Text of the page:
Activists denounce the UN for ignoring human rights breaches and putting ‘politics before humanity’.
The UN Human Rights Council voted to end the mandate of experts investigating war crimes in Yemen in a blow to Western nations who wanted the probe to continue.
The 47-member council voted against renewing the mandate of the Group of Eminent International and Regional Experts on Yemen (GEE) on Thursday, which in August 2018 reported evidence of possible war crimes committed by all sides, including a military coalition led by Saudi Arabia.
Saudi Arabia has been in the past accused of attempting to shut down the investigation, with Human Rights Watch in September 2018 saying Riyadh was making a “blatant attempt to avoid scrutiny” of its conduct in Yemen.
The Human Rights Council in 2017 agreed to send a group of “eminent experts” to Yemen to investigate abuse nearly two years after the Saudi-led coalition launched a devastating military offensive in support of internationally recognised President Abd-Rabbu Mansour Hadi, who was toppled by the Houthi rebels.
The Saudi-led coalition has been accused of bombing schools, hospitals and other civilian targets while the Houthi rebels, who control much of northern Yemen, were also accused of major violations.
Catherine Shakdam, former Security Council consultant on Yemen, told Al Jazeera that the vote was not a surprise.
However, she added, “A lot of people will be disappointed because it is a failure on the part of the UN, but from a political perspective … finding a real solution to the ongoing crisis in Yemen, pointing fingers may not be the right way to reaching a peaceful resolution to the conflict.”
First draft resolution rejected
This is the first time the United Nations’ top rights body has ever rejected a draft resolution since its foundation in 2006, a spokesman for the council told AFP.
The draft resolution seeking to extend the GEE’s mandate for a further two years was brought forward by several European nations and Canada.
Some 21 countries voted against the draft resolution, 18 voted in favour, seven abstained and Ukraine did not register a vote at all.
Those voting in favour included Argentina, Brazil, the United Kingdom, France, Germany, Italy, Mexico and South Korea.
The countries voting against included Bangladesh, China, Cuba, India, Indonesia, Libya, Pakistan, the Philippines and Russia.
Japan was among the abstentions.
The Cairo Institute for Human Rights Studies (CIHRS) said the vote amounted to “a blatant attempt by Saudi and its allies to ensure blanket impunity for themselves after having been linked to war crimes and other grave violations of international law in the country”.
Rights activists said this week that Saudi Arabia lobbied heavily against the Western resolution.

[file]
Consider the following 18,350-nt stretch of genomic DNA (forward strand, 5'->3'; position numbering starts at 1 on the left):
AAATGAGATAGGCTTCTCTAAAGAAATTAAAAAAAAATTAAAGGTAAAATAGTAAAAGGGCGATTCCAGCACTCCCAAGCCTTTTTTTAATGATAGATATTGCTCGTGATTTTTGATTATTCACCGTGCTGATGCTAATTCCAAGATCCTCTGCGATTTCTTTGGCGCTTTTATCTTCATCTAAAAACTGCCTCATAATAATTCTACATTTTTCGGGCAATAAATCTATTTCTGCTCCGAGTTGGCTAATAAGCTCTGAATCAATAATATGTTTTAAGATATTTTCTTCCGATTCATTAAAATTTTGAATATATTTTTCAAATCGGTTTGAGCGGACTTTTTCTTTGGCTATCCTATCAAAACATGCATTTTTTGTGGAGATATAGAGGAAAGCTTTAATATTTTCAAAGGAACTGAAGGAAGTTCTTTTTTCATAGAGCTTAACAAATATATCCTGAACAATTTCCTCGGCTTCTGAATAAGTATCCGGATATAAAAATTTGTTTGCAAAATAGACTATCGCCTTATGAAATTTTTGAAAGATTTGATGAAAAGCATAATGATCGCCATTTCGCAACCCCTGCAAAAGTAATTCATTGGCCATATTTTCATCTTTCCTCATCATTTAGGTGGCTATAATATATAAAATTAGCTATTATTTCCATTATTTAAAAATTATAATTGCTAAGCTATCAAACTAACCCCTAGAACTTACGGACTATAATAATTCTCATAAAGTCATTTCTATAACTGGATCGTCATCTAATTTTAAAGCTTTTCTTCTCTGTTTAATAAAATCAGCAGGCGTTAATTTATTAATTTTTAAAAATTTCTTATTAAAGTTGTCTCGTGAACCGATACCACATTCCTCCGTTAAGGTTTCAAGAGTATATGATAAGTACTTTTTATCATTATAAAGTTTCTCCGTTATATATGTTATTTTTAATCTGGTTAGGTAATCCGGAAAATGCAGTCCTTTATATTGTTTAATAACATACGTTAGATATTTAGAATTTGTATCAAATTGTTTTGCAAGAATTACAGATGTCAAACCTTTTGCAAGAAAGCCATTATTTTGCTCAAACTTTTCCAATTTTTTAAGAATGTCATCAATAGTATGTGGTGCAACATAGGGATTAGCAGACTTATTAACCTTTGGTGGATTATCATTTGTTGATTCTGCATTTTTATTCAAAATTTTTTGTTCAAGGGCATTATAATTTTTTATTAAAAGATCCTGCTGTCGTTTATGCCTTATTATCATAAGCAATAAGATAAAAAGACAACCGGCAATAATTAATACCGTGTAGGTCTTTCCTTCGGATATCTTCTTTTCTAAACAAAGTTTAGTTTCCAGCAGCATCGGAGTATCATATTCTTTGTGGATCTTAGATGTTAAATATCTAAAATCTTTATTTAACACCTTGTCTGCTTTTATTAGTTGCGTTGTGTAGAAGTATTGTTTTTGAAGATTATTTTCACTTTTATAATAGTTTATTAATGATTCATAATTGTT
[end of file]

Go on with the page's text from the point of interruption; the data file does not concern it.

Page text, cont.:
Failure to renew the UN’s #Yemen investigation is a stain on the Human Rights Council’s record. By voting against much-needed mandate, the Council turned its back on victims, bowed to pressure from the Saudi-led coalition, and put politics before principle. pic.twitter.com/uJYMZ1pbbi
— Akshaya Kumar (@AkshayaSays) October 7, 2021
The kingdom is not a voting member of the UN Human Rights Council and its delegation did not respond to Reuters’ requests for comment.
During the debate, Bahraini ambassador Yusuf Abdulkarim Bucheeri said that the international group of investigators had “contributed to misinformation on the ground” in Yemen.
Yemen’s grinding conflict has killed tens of thousands and displaced millions, resulting in what the UN calls the world’s worst humanitarian crisis.
About 80 percent of Yemen’s 30 million people are dependent on aid.
The conflict erupted in 2014 when Houthi rebels seized the capital Sanaa, prompting a Saudi-led military coalition to intervene the following year in support of the government.
Jeremie Smith, director of the CIHRS Geneva office, said: “Today’s vote represents a grave failure – one that will inevitably lead to more violence and suffering in Yemen.
“States who voted against the renewal or abstained have chosen to appease Saudi Arabia instead of protecting the lives of millions.”
Dutch ambassador Peter Bekker said the vote was a major setback. “I cannot help but feel that this Council has failed the people of Yemen,” he told delegates.
“With this vote, the Council has effectively ended its reporting mandate, it has cut this lifeline of the Yemeni people to the international community.”
Speaking earlier before the council, UN human rights chief Michelle Bachelet said there was no peace in sight in Yemen.
“Parties to the conflict have continued to act with little regard to their obligations under international human rights and humanitarian law,” she said.
“Numerous attacks targeting or disproportionately impacting civilians or civilian objects during the past year may amount to war crimes.
“Parties to the conflict also continue to commit extrajudicial killings, enforced disappearances, arbitrary detentions, torture, child recruitment and forced displacement, among other violations and abuses of international human rights and humanitarian law.”
She said urgent funding was needed to avert large-scale famine in the impoverished country.